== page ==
As an international portfolio manager at the Regions Timberland Group, and later at BTG Pactual, Robert Hagler looked after sizeable allocations. In some instances, LPs were capable of deploying several hundred million dollars in one go. Hagler, who’s been to nearly 70 countries to carry out his trades, spread the money in markets ranging from Eastern Europe and South Africa to both parts of the Americas.
Now the principal of ForestEdge, a timber investment advisor registered with the SEC, Hagler continues to cover global markets. But he’s looking to target a different public: smaller and mid-cap investors, notably family offices. He’s also putting together a model that’s distinct from traditional timber pooled vehicles.
“Early in this asset class, which is 30 years old, people did commingled funds because they were trying to leverage their exposure to an asset class that was fairly new. Nobody knew how it worked,” he tells Agri Investor. “Technically, I could go out and do a fund – but I don’t. I think the appetite, for most of the mainstream investors, is not in commingled funds. The liquidity is a huge issue.”
Instead, Hagler wants to help investors looking to invest directly – at a smaller scale. He explains the model. “Let’s say a family office in Europe, or some other place, wanted to own a timberland investment in the US or some other geography that I know. I could set that whole thing up, and then effectively manage that investment in the timber side for them.”
His company would set up a special purpose vehicle in the country where the target assets are. In the US, for example, it could be incorporated in Delaware; the investor would have majority seats on the board, with perhaps one seat for ForestEdge. The company would provide investment management services like budgeting, reporting and financial structuring.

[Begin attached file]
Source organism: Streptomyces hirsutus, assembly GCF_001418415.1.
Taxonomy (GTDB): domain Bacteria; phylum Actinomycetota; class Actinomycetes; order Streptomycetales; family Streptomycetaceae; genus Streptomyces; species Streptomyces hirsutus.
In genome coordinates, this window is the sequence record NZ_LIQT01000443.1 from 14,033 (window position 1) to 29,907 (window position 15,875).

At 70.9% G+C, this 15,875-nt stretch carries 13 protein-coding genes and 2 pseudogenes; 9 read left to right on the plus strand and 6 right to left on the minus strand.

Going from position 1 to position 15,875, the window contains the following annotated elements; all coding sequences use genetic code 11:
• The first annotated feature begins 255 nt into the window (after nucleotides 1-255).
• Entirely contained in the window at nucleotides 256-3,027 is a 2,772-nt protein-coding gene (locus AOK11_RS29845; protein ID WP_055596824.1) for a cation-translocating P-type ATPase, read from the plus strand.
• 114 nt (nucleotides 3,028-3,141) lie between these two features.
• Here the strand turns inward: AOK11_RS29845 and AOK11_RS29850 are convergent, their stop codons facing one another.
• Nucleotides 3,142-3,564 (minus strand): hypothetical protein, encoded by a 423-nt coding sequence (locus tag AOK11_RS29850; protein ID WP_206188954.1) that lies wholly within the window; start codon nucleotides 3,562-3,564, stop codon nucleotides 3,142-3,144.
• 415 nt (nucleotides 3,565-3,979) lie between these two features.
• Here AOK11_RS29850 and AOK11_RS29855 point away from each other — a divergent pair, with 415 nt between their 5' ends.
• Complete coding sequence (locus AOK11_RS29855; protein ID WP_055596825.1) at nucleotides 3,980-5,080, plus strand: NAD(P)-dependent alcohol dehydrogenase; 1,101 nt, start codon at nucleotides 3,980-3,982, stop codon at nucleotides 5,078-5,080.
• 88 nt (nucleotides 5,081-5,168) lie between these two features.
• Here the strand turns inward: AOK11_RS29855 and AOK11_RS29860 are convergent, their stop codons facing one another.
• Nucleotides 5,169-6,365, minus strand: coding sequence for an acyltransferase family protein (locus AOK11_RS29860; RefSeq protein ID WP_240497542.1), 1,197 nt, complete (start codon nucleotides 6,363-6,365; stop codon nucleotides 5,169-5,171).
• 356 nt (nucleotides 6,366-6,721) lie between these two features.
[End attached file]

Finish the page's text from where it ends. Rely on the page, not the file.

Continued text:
A bit like a Timberland Investment Management Organization – but not quite. “Property managers have now become much more sophisticated in terms of their financial reporting. They can provide asset-level financial reports on a quarterly basis, for example. But a lot of family offices have their own in-house financial reporting, because timberland assets would simply be one piece of their portfolio,” he says.
“They would have to roll it up and look at the tax implications and things like that. So there’s also some services that are provided kind of in the TIMO model that are simply not needed for a smaller investor that invests direct. And that’s the market I would try to target.” He dubs his model “TIMO-light.”
Trees under one roof
Hagler, who’s in talks with several family offices to explain the concept, reckons the approach suits investors looking to deploy $20 million to $40 million. “It’s bigger than a farm, or bigger than an estate. It’s an industrial-sized property. But it’s at the low end of that, which is what they want because they don’t want to be competing with REITs and institutional investors on the large properties,” he says, citing CatchMark Timber Trust’s $1.4 billion club deal in Texas as an example of the latter mega-transactions.
He says investing direct, with the help of a fiduciary, has several advantages. One is liquidity: “You can pull the plug and get out of that investment in a matter of time. It may be six months or nine months, but it’s a lot faster than a commingled fund.”
The model is also useful, he argues, when investors are looking to combine assets based in different jurisdictions in a single portfolio. “Let’s say they wanted to have something in the US, for market depth and currency and all that kind of thing, but they also wanted to have something in the UK, Eastern Europe or South America. Then you effectively have a portfolio and to have that middle layer of fiduciary Asset Investment Management is very helpful, because they’re basically managing the different pieces of that portfolio.”